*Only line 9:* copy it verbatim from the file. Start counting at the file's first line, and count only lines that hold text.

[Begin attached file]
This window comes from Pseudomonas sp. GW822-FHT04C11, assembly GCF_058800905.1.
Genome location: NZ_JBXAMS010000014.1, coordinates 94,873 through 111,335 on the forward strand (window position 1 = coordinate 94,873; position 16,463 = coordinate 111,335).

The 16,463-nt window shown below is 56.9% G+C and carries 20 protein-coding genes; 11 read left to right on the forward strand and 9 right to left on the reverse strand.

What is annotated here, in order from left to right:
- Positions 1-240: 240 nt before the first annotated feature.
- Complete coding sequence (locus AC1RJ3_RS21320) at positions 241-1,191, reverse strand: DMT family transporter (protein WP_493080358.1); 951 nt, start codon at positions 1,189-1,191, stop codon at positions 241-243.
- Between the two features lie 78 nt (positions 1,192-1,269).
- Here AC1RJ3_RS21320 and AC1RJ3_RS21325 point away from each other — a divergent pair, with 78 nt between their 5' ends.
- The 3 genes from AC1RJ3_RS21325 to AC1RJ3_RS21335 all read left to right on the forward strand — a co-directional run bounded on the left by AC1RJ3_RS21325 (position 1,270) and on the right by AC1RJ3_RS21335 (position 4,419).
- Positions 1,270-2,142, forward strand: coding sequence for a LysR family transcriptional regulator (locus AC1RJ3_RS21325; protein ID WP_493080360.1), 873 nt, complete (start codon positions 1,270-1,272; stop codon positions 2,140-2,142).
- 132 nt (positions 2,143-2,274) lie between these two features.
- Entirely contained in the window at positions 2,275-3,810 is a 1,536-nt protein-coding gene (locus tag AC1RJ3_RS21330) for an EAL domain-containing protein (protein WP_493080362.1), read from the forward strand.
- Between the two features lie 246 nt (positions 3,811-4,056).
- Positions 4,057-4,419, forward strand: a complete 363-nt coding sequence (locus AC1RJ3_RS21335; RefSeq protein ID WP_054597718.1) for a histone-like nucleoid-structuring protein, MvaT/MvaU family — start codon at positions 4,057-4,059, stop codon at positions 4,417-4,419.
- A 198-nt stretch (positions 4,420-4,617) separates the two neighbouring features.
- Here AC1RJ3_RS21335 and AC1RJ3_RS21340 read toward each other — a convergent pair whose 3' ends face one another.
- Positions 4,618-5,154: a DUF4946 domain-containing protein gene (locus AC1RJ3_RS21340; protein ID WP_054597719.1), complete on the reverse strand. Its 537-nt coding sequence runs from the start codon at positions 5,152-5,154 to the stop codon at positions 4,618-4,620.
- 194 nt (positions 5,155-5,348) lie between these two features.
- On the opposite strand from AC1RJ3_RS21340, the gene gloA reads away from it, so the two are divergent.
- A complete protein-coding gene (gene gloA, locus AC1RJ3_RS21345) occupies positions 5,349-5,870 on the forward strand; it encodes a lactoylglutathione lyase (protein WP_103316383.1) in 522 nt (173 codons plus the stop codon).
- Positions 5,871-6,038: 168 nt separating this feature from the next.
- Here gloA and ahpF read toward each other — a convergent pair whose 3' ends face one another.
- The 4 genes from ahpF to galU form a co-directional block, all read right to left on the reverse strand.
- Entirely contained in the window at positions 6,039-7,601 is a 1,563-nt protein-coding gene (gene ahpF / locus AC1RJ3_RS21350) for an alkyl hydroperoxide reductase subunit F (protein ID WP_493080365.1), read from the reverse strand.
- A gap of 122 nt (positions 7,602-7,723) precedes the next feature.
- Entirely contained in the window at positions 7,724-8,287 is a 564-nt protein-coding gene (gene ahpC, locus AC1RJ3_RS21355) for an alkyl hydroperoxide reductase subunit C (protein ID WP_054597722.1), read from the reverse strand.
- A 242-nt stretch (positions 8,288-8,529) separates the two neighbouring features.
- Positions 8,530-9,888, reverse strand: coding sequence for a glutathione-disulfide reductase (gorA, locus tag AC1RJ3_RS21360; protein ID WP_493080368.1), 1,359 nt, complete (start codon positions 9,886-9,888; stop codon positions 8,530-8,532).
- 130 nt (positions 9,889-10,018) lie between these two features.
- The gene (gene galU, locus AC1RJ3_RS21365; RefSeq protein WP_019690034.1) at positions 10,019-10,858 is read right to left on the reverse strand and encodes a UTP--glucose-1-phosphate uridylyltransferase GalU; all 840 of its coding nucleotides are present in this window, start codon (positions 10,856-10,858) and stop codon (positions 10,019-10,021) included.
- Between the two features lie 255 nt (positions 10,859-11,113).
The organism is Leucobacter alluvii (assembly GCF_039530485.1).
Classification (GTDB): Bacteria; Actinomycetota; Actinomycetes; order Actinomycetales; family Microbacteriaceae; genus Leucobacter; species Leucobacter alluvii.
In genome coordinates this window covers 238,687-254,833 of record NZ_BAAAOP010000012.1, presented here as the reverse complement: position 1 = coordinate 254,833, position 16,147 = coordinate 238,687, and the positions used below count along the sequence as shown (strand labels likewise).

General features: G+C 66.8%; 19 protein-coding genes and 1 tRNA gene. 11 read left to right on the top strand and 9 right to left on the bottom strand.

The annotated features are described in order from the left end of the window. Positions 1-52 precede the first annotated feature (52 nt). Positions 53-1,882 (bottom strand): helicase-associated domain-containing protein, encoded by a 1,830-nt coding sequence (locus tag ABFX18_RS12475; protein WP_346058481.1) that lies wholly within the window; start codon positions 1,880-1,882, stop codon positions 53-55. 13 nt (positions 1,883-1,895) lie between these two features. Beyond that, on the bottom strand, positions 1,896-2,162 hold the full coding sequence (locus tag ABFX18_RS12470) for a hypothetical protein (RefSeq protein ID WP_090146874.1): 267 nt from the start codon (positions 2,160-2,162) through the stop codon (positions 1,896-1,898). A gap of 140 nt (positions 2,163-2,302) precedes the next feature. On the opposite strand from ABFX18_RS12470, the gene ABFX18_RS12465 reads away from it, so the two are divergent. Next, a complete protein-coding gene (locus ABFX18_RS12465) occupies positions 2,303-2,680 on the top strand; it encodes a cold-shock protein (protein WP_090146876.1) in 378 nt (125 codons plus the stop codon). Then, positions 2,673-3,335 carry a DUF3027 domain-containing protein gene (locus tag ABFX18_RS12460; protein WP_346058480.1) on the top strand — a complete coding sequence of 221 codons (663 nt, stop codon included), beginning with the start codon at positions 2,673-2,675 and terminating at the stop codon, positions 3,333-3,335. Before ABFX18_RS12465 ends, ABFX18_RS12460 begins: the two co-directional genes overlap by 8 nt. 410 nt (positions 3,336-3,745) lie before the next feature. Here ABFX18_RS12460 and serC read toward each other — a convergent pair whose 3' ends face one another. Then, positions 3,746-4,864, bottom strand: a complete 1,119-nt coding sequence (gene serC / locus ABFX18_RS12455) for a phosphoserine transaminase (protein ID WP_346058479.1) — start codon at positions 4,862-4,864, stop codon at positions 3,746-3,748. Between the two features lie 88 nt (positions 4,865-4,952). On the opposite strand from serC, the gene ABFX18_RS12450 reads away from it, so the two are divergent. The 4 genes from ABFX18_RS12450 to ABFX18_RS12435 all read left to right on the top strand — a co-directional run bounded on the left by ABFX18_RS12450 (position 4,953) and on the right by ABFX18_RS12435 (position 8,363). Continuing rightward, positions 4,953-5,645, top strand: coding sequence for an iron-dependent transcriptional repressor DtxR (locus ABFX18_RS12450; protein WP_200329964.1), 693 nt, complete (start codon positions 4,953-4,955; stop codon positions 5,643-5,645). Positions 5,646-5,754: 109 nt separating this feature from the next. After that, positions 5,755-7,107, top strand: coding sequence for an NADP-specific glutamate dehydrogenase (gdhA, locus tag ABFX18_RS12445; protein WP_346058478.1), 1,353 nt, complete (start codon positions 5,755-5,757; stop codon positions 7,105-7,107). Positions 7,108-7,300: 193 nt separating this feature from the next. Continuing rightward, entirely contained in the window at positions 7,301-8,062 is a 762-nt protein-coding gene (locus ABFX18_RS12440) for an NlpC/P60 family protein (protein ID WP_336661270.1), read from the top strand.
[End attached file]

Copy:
- The 3 genes from AC1RJ3_RS21325 to AC1RJ3_RS21335 all read left to right on the forward strand — a co-directional run bounded on the left by AC1RJ3_RS21325 (position 1,270) and on the right by AC1RJ3_RS21335 (position 4,419).